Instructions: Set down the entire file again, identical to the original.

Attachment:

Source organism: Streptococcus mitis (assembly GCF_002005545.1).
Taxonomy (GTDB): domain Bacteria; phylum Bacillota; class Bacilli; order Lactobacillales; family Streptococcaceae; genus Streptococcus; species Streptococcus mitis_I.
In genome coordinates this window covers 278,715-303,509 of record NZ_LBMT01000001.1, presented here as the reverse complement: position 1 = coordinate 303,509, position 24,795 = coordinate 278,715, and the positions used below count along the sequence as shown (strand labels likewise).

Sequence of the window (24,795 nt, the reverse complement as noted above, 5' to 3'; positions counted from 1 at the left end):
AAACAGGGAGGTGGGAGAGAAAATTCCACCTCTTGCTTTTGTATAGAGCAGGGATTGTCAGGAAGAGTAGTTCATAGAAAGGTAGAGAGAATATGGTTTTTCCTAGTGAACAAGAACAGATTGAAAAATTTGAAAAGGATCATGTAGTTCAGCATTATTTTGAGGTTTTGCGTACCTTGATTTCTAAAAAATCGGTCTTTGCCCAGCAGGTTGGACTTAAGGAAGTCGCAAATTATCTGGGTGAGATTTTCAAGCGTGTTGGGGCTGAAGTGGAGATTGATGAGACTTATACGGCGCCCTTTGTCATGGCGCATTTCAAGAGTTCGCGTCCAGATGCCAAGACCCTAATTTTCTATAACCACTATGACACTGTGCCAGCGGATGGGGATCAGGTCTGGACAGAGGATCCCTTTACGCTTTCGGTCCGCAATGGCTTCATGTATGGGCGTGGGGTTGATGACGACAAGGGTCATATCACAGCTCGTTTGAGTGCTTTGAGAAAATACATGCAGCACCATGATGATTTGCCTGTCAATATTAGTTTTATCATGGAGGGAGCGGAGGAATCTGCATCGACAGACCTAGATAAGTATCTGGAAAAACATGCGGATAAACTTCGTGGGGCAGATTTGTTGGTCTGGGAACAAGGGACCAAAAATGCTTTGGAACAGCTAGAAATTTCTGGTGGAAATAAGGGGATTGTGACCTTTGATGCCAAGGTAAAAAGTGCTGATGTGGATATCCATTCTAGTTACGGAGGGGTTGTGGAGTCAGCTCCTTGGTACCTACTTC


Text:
Source organism: Streptococcus mitis (assembly GCF_002005545.1).
Taxonomy (GTDB): domain Bacteria; phylum Bacillota; class Bacilli; order Lactobacillales; family Streptococcaceae; genus Streptococcus; species Streptococcus mitis_I.
In genome coordinates this window covers 278,715-303,509 of record NZ_LBMT01000001.1, presented here as the reverse complement: position 1 = coordinate 303,509, position 24,795 = coordinate 278,715, and the positions used below count along the sequence as shown (strand labels likewise).

Sequence of the window (24,795 nt, the reverse complement as noted above, 5' to 3'; positions counted from 1 at the left end):
AAACAGGGAGGTGGGAGAGAAAATTCCACCTCTTGCTTTTGTATAGAGCAGGGATTGTCAGGAAGAGTAGTTCATAGAAAGGTAGAGAGAATATGGTTTTTCCTAGTGAACAAGAACAGATTGAAAAATTTGAAAAGGATCATGTAGTTCAGCATTATTTTGAGGTTTTGCGTACCTTGATTTCTAAAAAATCGGTCTTTGCCCAGCAGGTTGGACTTAAGGAAGTCGCAAATTATCTGGGTGAGATTTTCAAGCGTGTTGGGGCTGAAGTGGAGATTGATGAGACTTATACGGCGCCCTTTGTCATGGCGCATTTCAAGAGTTCGCGTCCAGATGCCAAGACCCTAATTTTCTATAACCACTATGACACTGTGCCAGCGGATGGGGATCAGGTCTGGACAGAGGATCCCTTTACGCTTTCGGTCCGCAATGGCTTCATGTATGGGCGTGGGGTTGATGACGACAAGGGTCATATCACAGCTCGTTTGAGTGCTTTGAGAAAATACATGCAGCACCATGATGATTTGCCTGTCAATATTAGTTTTATCATGGAGGGAGCGGAGGAATCTGCATCGACAGACCTAGATAAGTATCTGGAAAAACATGCGGATAAACTTCGTGGGGCAGATTTGTTGGTCTGGGAACAAGGGACCAAAAATGCTTTGGAACAGCTAGAAATTTCTGGTGGAAATAAGGGGATTGTGACCTTTGATGCCAAGGTAAAAAGTGCTGATGTGGATATCCATTCTAGTTACGGAGGGGTTGTGGAGTCAGCTCCTTGGTACCTACTTC